8. Then in the great church epistle, setting forth the responsibility of the assembly as such upon the earth, the Holy Ghost carries out the thought much further; for He shows us that when these individual Christians come together in assembly, their Head also being with them, they are the body and viewed together, He calls the whole Christ (1 Cor. 12:12). What an honour put upon the church! Eve’s first name, that which was hers in the old creation, was woman, or Isha, “because she was taken out of man,— Ish.” But we stand with Christ our life in the new creation, and thus have here even His very name.
9. So far from the heathen conceiving such a grand idea, as to call believers after the name of God’s Son in glory, we find that when the world first heard this new designation, they could not understand what was meant thereby, and in the ignorance of the signification, they called them Christians—i.e, useful people. Learn hence now, when unbelievers meant to be complimentary, their thoughts soared no higher than that believers claimed to be “of use,” or “useful people.”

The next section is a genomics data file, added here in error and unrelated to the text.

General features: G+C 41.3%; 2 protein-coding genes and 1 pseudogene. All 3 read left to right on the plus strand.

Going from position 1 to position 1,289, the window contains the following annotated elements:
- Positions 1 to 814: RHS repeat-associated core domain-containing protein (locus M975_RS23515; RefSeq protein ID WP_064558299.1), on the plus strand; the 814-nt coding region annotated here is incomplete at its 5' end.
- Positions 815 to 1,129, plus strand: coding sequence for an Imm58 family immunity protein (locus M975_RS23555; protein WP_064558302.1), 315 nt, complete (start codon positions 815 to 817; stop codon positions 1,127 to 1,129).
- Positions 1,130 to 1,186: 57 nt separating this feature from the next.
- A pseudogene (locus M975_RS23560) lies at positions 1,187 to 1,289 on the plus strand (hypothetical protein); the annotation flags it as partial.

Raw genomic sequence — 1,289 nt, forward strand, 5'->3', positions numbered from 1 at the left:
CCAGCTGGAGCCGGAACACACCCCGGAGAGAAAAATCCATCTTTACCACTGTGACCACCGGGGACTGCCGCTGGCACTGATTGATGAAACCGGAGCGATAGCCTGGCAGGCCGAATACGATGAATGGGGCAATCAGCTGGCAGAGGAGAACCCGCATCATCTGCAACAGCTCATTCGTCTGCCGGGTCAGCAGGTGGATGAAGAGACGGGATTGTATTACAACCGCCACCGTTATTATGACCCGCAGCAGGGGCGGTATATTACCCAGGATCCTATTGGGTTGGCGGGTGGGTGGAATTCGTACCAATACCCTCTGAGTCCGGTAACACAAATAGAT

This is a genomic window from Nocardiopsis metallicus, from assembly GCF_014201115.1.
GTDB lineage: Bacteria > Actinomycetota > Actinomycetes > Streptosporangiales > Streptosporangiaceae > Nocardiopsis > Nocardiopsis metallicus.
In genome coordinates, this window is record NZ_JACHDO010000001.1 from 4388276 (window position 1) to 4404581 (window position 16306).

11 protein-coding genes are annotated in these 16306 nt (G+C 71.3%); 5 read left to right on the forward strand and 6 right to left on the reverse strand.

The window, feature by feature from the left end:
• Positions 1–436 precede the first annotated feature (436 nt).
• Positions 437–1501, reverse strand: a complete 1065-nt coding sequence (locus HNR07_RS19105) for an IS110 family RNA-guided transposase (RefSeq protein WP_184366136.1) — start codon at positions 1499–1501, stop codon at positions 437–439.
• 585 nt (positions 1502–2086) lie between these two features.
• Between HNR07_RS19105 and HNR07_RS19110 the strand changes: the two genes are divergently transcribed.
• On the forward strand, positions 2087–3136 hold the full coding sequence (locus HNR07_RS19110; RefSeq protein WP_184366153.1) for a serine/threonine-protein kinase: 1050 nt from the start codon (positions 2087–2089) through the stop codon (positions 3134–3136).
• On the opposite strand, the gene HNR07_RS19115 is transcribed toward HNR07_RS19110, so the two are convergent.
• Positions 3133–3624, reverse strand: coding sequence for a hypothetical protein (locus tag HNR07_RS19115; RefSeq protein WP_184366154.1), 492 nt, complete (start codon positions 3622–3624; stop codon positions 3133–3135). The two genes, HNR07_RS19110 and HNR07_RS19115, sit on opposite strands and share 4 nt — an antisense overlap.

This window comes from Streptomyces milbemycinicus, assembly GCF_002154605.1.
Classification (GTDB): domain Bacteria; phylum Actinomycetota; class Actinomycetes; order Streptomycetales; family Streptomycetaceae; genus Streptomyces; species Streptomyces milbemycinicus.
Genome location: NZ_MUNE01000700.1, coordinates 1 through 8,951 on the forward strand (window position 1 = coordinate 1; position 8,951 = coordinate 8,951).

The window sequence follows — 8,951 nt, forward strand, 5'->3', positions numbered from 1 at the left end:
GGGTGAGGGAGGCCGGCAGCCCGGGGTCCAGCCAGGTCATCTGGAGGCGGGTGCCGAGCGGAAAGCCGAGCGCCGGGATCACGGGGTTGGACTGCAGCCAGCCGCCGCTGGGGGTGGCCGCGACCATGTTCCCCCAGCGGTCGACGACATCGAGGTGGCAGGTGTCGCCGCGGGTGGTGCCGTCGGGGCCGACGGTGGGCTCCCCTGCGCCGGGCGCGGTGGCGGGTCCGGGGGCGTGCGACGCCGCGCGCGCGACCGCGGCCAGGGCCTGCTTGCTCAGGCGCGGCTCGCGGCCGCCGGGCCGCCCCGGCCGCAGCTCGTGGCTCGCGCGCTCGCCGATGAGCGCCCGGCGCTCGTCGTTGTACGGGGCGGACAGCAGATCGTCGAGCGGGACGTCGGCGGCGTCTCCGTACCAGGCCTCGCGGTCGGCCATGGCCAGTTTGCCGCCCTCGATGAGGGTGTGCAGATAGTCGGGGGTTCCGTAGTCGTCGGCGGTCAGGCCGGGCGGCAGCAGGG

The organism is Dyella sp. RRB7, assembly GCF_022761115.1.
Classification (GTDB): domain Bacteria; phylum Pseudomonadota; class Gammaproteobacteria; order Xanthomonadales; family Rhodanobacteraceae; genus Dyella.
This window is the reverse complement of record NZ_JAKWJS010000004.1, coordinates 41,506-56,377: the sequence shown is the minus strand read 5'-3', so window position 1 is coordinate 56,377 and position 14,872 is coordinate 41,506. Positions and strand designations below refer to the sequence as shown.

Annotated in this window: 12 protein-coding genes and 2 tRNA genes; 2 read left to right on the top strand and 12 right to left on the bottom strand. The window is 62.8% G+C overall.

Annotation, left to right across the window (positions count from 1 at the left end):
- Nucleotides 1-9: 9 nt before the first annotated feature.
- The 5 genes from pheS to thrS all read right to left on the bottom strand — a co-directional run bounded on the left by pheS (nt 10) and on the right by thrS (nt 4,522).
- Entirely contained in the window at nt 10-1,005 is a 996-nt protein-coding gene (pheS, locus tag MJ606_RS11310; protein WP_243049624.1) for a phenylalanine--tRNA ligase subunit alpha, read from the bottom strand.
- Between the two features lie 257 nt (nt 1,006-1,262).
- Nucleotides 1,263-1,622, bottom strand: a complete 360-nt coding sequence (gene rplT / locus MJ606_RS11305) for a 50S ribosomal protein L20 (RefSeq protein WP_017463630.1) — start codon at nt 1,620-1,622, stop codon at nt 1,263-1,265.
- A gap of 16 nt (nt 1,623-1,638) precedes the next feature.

10. It is not denied that people oft use the word Christians, specially when pressed. But neither can it be denied, that in general parlance they prefer some term by which they are separated from their fellow-Christians, than to keep to that word by which they are reminded of their union to Christ, and so with each other, and of their separation from the world. And whereas some call themselves Christians and “Churchmen;” others Christians and “Baptists;” others Christians and “Brethren;” each class thus plainly admits the value of that one and higher term which all lay claim to, whilst the rejection by each of them of all the second epithets but their own, furnishes us impliedly with their own judgment as to the uselessness of the additional word altogether. I grant you that the word “brethren” is a Bible term. But I contend that the word is only adjectival, and was never designed to be our full and characteristic name. So “peculiar people” is equally a Bible term, as some sectarians remind us. If we are to make a party out of each such term that may be produced from the New Testament, we shall be able to add several more still to those already existing.